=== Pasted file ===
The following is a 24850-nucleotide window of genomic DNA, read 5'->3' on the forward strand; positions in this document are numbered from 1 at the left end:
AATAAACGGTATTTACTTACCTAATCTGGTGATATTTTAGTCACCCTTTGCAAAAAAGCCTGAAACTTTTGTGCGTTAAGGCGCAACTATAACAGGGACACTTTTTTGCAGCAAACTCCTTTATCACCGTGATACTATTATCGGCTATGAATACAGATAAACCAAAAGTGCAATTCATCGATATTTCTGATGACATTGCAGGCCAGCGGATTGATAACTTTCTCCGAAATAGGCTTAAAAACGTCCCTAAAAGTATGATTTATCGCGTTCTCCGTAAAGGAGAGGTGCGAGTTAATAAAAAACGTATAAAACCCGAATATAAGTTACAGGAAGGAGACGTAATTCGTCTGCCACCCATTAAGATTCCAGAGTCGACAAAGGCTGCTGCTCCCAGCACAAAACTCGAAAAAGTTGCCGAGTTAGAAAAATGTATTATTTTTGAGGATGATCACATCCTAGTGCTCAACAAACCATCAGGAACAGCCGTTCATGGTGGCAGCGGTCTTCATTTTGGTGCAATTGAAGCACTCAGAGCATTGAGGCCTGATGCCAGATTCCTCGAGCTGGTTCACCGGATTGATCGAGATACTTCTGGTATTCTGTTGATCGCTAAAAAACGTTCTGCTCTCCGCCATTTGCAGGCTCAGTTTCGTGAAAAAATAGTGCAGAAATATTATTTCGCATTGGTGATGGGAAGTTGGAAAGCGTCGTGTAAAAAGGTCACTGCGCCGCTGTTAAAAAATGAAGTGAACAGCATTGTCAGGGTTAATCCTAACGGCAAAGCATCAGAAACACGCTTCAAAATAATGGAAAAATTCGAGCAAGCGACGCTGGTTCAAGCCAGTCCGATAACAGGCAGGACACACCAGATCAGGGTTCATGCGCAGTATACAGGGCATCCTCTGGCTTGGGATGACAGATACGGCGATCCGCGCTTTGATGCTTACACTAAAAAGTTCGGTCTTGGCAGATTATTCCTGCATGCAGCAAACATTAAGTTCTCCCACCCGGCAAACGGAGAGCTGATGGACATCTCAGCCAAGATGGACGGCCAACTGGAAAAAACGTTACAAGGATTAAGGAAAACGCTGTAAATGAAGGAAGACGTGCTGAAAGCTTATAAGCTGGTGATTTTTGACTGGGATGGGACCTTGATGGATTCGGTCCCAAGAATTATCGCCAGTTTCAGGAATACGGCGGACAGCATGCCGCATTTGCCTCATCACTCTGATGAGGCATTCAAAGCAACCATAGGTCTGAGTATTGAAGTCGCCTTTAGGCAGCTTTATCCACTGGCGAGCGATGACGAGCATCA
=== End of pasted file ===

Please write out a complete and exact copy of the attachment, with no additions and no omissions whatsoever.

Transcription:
The following is a 24850-nucleotide window of genomic DNA, read 5'->3' on the forward strand; positions in this document are numbered from 1 at the left end:
AATAAACGGTATTTACTTACCTAATCTGGTGATATTTTAGTCACCCTTTGCAAAAAAGCCTGAAACTTTTGTGCGTTAAGGCGCAACTATAACAGGGACACTTTTTTGCAGCAAACTCCTTTATCACCGTGATACTATTATCGGCTATGAATACAGATAAACCAAAAGTGCAATTCATCGATATTTCTGATGACATTGCAGGCCAGCGGATTGATAACTTTCTCCGAAATAGGCTTAAAAACGTCCCTAAAAGTATGATTTATCGCGTTCTCCGTAAAGGAGAGGTGCGAGTTAATAAAAAACGTATAAAACCCGAATATAAGTTACAGGAAGGAGACGTAATTCGTCTGCCACCCATTAAGATTCCAGAGTCGACAAAGGCTGCTGCTCCCAGCACAAAACTCGAAAAAGTTGCCGAGTTAGAAAAATGTATTATTTTTGAGGATGATCACATCCTAGTGCTCAACAAACCATCAGGAACAGCCGTTCATGGTGGCAGCGGTCTTCATTTTGGTGCAATTGAAGCACTCAGAGCATTGAGGCCTGATGCCAGATTCCTCGAGCTGGTTCACCGGATTGATCGAGATACTTCTGGTATTCTGTTGATCGCTAAAAAACGTTCTGCTCTCCGCCATTTGCAGGCTCAGTTTCGTGAAAAAATAGTGCAGAAATATTATTTCGCATTGGTGATGGGAAGTTGGAAAGCGTCGTGTAAAAAGGTCACTGCGCCGCTGTTAAAAAATGAAGTGAACAGCATTGTCAGGGTTAATCCTAACGGCAAAGCATCAGAAACACGCTTCAAAATAATGGAAAAATTCGAGCAAGCGACGCTGGTTCAAGCCAGTCCGATAACAGGCAGGACACACCAGATCAGGGTTCATGCGCAGTATACAGGGCATCCTCTGGCTTGGGATGACAGATACGGCGATCCGCGCTTTGATGCTTACACTAAAAAGTTCGGTCTTGGCAGATTATTCCTGCATGCAGCAAACATTAAGTTCTCCCACCCGGCAAACGGAGAGCTGATGGACATCTCAGCCAAGATGGACGGCCAACTGGAAAAAACGTTACAAGGATTAAGGAAAACGCTGTAAATGAAGGAAGACGTGCTGAAAGCTTATAAGCTGGTGATTTTTGACTGGGATGGGACCTTGATGGATTCGGTCCCAAGAATTATCGCCAGTTTCAGGAATACGGCGGACAGCATGCCGCATTTGCCTCATCACTCTGATGAGGCATTCAAAGCAACCATAGGTCTGAGTATTGAAGTCGCCTTTAGGCAGCTTTATCCACTGGCGAGCGATGACGAGCATCA